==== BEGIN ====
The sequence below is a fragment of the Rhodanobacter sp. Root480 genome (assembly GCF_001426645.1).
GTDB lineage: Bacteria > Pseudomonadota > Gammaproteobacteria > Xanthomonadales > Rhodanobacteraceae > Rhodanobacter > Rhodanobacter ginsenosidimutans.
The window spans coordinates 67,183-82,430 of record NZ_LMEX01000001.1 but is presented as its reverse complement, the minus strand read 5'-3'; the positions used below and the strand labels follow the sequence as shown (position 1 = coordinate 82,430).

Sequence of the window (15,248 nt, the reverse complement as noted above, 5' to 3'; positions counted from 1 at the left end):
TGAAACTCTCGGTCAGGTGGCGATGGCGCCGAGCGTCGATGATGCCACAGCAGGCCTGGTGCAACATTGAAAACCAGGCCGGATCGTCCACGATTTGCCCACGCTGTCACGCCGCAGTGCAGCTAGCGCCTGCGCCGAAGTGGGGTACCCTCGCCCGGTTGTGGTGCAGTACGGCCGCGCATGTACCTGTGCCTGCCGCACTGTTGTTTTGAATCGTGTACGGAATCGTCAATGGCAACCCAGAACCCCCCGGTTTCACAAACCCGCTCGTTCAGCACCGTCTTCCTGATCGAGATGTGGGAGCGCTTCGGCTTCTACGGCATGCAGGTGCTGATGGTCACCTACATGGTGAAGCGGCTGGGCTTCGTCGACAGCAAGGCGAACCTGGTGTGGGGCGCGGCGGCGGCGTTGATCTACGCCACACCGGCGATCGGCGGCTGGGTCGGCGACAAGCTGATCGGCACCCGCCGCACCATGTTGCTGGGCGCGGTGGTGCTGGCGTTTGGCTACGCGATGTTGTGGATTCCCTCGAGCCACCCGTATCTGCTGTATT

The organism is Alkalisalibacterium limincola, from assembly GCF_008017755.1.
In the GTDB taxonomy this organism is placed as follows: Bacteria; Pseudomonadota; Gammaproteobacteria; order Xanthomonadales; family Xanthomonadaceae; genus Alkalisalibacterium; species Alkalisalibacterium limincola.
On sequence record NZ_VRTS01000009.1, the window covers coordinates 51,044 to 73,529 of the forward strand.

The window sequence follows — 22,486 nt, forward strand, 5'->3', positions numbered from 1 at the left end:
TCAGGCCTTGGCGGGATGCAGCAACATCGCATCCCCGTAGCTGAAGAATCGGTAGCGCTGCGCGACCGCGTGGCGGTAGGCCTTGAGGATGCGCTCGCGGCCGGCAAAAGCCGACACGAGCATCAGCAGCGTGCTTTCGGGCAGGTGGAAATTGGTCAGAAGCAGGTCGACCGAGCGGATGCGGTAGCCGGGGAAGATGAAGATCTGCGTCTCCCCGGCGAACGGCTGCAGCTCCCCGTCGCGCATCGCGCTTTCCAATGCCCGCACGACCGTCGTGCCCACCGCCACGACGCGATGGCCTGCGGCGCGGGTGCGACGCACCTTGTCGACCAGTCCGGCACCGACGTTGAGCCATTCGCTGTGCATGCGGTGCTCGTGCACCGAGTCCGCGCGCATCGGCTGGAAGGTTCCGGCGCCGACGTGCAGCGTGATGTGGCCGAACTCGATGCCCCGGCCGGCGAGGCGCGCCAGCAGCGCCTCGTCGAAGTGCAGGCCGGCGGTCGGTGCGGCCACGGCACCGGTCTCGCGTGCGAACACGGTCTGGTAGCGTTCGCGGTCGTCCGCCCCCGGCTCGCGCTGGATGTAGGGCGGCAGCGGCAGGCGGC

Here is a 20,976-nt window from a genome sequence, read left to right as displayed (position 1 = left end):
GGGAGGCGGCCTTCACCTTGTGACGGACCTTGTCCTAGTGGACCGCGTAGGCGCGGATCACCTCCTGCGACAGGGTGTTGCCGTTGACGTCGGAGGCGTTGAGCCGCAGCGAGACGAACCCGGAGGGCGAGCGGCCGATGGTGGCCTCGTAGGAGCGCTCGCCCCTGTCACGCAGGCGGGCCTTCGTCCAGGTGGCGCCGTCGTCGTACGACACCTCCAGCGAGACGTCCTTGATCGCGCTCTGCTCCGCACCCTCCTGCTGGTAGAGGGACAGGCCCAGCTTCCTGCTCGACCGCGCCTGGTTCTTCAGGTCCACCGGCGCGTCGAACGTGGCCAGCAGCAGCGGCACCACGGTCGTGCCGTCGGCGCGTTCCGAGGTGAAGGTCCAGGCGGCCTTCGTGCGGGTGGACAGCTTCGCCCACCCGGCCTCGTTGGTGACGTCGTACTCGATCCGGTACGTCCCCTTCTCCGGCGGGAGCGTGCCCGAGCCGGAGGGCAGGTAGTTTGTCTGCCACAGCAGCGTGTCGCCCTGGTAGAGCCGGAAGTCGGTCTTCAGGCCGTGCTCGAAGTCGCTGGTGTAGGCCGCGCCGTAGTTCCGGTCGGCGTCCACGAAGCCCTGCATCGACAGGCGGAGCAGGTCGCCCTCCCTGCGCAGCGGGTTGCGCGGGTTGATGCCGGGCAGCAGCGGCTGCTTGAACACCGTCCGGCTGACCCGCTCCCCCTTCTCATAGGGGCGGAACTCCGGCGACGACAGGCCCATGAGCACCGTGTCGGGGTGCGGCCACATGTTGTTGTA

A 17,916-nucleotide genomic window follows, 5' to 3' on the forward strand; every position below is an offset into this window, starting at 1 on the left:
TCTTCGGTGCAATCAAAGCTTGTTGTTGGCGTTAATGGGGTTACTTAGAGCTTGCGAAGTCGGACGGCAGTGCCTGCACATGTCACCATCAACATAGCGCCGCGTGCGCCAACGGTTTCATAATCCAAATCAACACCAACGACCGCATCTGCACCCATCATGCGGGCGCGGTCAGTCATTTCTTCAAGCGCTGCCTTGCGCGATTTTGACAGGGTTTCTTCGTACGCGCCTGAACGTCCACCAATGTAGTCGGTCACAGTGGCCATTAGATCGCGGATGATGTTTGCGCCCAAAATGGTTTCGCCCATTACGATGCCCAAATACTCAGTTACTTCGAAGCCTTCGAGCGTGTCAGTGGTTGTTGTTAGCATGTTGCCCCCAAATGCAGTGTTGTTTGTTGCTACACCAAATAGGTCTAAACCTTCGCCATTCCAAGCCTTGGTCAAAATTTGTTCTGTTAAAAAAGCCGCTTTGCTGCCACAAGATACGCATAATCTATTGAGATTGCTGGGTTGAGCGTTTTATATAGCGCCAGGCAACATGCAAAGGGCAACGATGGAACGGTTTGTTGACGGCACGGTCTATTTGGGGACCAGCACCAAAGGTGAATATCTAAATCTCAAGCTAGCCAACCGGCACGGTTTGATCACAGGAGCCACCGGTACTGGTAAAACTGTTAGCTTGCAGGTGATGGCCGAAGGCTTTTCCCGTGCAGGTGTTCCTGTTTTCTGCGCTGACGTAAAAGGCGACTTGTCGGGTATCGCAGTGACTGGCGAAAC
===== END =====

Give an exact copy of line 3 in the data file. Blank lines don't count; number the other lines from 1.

The window spans coordinates 67,183-82,430 of record NZ_LMEX01000001.1 but is presented as its reverse complement, the minus strand read 5'-3'; the positions used below and the strand labels follow the sequence as shown (position 1 = coordinate 82,430).